It Takes Brains

Monday, September 15, 2014

Disruption and the Uberization of Business

Kurt Thies
Business Leader, Strategist, Visionary & Innovator

Uber is great example of the business disruption of an established industry. The way we hire rides and get around may soon be transformed forever. The taxicab industry is none too happy. What has happened overnight for paid ride services, is another sign that this is just the beginning of the age of business disruption and the transformation of relevance. The essential way that certain industries operate are being completely altered so they will never be the same. It may be time to Uberize your business.


There are certain innovations that, once they arrive, make it hard to imagine ever doing something any other way. Recently, my son was hysterical because he thought he lost his school paper on his laptop. The idea of having to re-type the paper threw him into a near catatonic state. When I tried to explain that there was once a time when revising a paper meant putting a fresh sheet of paper in the typewriter and starting from the beginning, he was in total disbelief.

Once exposed to disruptive innovations, there is no turning back. They just work better. Though they may take some adjustment to catch on, that is just part of the change cycle. Everyone was intimidated by ATMs at first, and there were people who refused to trust a machine with money. Now that I am used to depositing checks on my phone, it seems outdated to even drop it in the ATM, let alone stand in line and fill out a deposit slip.


Hailing a cab is a ritual that intimidates most people. It conjures images of getting in a broken down cab, that smells like a locker room, and often feels like Mr. Toad's Wild Ride. I hate having to book a cab the night before an early morning flight. I am always worried that I will be left standing in the dark in front of my house, hoping a cab will show up that never arrives. This has happened to me too many times and causes added stress. Then there is paying; what to tip, the groans or arguments over paying with a credit card, or the disputes over the fare. Though there are certainly pleasant cab experiences and great, informative cab drivers who give you a sense of safety and ease while driving, close your eyes and see if this is the image that comes to mind for you.

Uber changed all that. No more standing on a street corner hoping a cab will come by or trying to call a dispatcher. You simply click on the app. You see how soon a car will arrive and the cost to take you to your destination. There is no mystery as to whether it is coming, because you can track its progress until it arrives. It is clean and looks like the car you normally drive or better. There is no money or tipping involved. It is hardly an experience at all, it just gets you where you want to go without any additional stress.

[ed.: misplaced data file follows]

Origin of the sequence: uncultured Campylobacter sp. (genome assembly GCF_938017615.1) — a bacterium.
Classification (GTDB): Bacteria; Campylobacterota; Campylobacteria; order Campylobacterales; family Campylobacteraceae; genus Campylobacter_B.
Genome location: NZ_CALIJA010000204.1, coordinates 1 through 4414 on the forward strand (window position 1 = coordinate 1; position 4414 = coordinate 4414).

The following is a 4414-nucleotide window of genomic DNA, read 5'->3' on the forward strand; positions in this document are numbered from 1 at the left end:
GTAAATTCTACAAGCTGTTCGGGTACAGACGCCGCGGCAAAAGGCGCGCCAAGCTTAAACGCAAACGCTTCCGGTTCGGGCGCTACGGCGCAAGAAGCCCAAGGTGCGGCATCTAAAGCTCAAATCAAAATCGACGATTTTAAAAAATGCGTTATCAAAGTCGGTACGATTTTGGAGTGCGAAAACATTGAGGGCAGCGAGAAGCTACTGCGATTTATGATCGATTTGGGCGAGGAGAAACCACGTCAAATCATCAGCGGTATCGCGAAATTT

Uberization is gaining traction and spreading. Chipotle made fast food simple and more healthy. It feels like Henry Ford decided to open a Mexican restaurant. I am not sure you even call it Mexican food, because it is broken down into its component parts and stripped of all unnecessary elements. There are new companies that are disrupting existing businesses, by not just improving them, but by replacing them with a more efficient model. This summer I took the kids to a movie and we ate at a new fast food pizza place. You stand in a queue and order your pizza toppings and by the time you pay and sit down, the brick oven pizza is delivered. The kids immediately branded it as the Chipotle pizza place. It was no use talking about the old pizza parlor, with straw hats and games because you pizza took forever, only to burn the roof of your anxious mouth. Someone figured out how to do Chipotle for pizza and Uberize fast food.


As a society, and maybe even as humans, we get used to doing things a certain way. We accept that this is how it should be and we become ingrained in a process. There may be small changes, but we are conditioned to maintain the status quo and accept the norm. We are fearful of risk and change.

As businesses and economies, we are similarly ingrained. We build businesses around needs and expectations and there is a tendency to stick with what works. But, there are new companies that are disrupting the existing models. They are not just improving, they are replacing. They prove that there is a better way and suddenly that becomes the new norm. We are living in an age of disruption, which is both exciting and unsettling. Get ready for more Uberization and maybe create some yourself.

About: Kurt Thies is a visionary executive who has developed software solutions for the Fortune 500. He helps companies develop and execute innovative strategies.

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